When I called Jacob Tobia, 24, they put me on hold. “I’m just gonna take off one dangly earring so that it’s not bumping on my microphone,” they said.

Tobia is one of two subjects (along with 17-year-old Brennen Beckwith) of MTV’s upcoming documentary True Life: I’m Genderqueer. The documentary is airing as part of MTV’s “Look Different” campaign, which coincides with Transgender Awareness Week taking place from November 16-20. The documentary is thus far the largest nonfiction television platform given to genderqueer people, at least in recent memory.

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“While transgender men and women continue to reach new levels of visibility, little attention has been paid to genderqueer and gender non-conforming members of the transgender community,” a network spokesperson said in a statement. “This first-of-its-kind episode follows two genderqueer youth who reject traditional gender labels and identify as outside of the categories of man and woman.”

I spoke with Tobia on Monday afternoon about the struggle to define one’s gender identity, what it means to be genderqueer and “professional,” and how filming the documentary helped heal their family.

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What was your relationship with gender and with your own gender identity growing up?

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Growing up, gender for me was just a confusing thing. I just didn’t get it. I knew that it made me supremely unhappy but I didn’t know why. Right? I just felt like a weirdo, I just felt like a total alien, I felt like I was from Jupiter or something.

It felt like everywhere in my life, people were sorting people into these two groups, neither of which worked for me or for a few other people that I knew. My relationship with gender was mostly one of confusion and also one of trauma, because there’s a profound sense of isolation and hurt that comes along with not fitting in as a kid and feeling like the structures that are in your life don’t make room for you. That was the overwhelming sense I had as a kid.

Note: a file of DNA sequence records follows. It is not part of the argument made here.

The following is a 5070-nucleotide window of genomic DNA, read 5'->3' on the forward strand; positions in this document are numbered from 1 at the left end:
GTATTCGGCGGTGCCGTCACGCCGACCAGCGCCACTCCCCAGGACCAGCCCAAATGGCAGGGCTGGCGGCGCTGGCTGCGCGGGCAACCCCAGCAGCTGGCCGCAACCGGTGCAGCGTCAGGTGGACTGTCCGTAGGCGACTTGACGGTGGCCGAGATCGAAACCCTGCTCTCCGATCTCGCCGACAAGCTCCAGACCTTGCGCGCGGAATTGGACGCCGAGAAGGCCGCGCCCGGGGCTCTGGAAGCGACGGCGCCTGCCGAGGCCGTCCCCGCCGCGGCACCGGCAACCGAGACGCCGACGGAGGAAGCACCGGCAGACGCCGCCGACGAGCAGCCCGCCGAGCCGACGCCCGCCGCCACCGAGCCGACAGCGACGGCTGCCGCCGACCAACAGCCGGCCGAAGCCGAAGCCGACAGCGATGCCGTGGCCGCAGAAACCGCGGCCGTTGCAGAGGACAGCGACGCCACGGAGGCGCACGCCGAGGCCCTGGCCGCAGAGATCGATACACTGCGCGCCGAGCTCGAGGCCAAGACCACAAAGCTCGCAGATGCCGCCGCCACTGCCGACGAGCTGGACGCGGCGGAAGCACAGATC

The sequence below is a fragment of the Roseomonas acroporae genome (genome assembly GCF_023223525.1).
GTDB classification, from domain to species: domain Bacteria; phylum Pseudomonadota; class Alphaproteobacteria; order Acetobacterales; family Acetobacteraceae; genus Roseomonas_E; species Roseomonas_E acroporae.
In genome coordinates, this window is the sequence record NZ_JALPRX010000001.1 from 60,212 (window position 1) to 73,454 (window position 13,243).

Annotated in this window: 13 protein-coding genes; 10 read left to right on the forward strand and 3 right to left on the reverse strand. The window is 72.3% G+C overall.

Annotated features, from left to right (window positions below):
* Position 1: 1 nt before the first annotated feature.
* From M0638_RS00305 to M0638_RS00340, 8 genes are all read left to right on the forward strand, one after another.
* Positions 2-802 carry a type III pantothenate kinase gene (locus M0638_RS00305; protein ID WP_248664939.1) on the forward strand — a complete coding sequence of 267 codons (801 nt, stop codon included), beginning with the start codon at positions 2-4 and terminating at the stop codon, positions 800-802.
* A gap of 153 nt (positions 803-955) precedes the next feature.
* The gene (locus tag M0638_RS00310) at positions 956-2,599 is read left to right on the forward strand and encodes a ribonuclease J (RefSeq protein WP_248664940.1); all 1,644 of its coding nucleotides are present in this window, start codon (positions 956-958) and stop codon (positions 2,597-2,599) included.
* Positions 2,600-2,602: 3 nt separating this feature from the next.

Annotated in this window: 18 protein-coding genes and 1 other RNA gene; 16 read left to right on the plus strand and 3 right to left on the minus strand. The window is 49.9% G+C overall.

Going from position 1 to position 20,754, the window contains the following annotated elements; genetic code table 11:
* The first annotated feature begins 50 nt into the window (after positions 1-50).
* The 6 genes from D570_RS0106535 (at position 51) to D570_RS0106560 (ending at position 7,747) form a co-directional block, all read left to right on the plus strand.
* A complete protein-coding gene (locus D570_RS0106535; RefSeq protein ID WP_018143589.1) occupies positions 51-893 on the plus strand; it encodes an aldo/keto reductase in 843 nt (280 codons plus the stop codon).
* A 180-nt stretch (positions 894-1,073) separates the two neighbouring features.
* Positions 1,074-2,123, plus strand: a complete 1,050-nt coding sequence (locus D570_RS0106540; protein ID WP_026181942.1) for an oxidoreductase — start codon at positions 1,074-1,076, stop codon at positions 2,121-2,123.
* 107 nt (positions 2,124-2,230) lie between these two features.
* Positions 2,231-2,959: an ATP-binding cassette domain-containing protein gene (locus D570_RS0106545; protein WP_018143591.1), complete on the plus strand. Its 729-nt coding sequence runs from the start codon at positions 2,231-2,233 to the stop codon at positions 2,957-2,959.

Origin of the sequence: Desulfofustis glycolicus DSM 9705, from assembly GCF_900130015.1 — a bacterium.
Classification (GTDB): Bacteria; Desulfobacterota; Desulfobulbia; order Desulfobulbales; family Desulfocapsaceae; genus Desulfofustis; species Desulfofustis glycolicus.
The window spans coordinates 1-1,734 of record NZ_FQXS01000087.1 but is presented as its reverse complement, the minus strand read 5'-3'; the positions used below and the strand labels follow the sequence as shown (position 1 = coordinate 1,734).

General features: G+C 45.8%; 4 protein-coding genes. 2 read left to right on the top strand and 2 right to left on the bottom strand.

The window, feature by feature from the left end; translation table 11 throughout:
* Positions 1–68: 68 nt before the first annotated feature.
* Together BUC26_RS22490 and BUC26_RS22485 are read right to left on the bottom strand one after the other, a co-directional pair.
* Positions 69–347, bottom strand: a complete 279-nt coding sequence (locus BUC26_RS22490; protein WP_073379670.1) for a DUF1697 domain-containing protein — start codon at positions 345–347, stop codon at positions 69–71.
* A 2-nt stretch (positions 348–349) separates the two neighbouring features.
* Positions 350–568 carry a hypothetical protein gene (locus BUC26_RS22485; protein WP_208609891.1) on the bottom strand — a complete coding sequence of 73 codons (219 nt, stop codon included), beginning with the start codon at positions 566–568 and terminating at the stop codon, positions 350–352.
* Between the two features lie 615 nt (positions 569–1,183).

What was it like to discover the term “genderqueer?”

It’s interesting because the way I think about it, I always had genderqueerness. I always understood myself as genderqueer, I just didn’t have a word for it. I knew that my soul was genderless or gender-free or that an idea of living in a world with only boys and girls didn’t work for me. I knew that this was who I was, and my identity couldn’t be adequately described by the labels I had at my disposal, but I didn’t have a way to label it, or a way to think about myself, other than as a weirdo or as a freak. And while I’ve certainly come to reclaim the labels of freak and weirdo as I’ve gotten older, and wear them with pride, it was really liberating and more than anything comforting when I first heard the term “genderqueer.”

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Prior to that, actually, I made up my own word. Instead of using a word that I had known from elsewhere, for probably two years in high school I called myself a gender transcendentalist, you know, like Thoreau. I thought that in metaphorical equivalence, I went off into a little cabin of my own, in my own little Walden pond where I was off in the woods away from society’s construction of gender. I thought that the transcendentalist movement really worked for me in that way, so I called myself a gender transcendentalist which, of course, I thought made me very cool.

And then I discovered the word genderqueer, and the thing that was powerful about discovering the word was not that it gave me a way to label myself, but that it told me that I wasn’t the only one who felt this way. It told me that if a word existed, I knew that other people must use it too. And other people must feel the way that I feel. So with the word came community and a sense of belonging and that’s what was so powerful to me about discovering the word genderqueer.

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You went to Duke University, which most people probably assume is fairly conservative. How was your experience there?

It’s interesting because when people think about Duke, they think about a school kind of dominated by basketball players and frat bros. And in many ways, that is true. But I sort of learned to run the place in my own way. I think the thing that was really beautiful about college—about colleges in general and about local communities in general—is that I had a small group of around 5,000 people that I was surrounded with every day. And if I could get those 5,000 people to understand my gender identity, how I felt about myself and what I needed to feel safe in the world, then my day-to-day living was going to be affirming and empathetic and great. Right?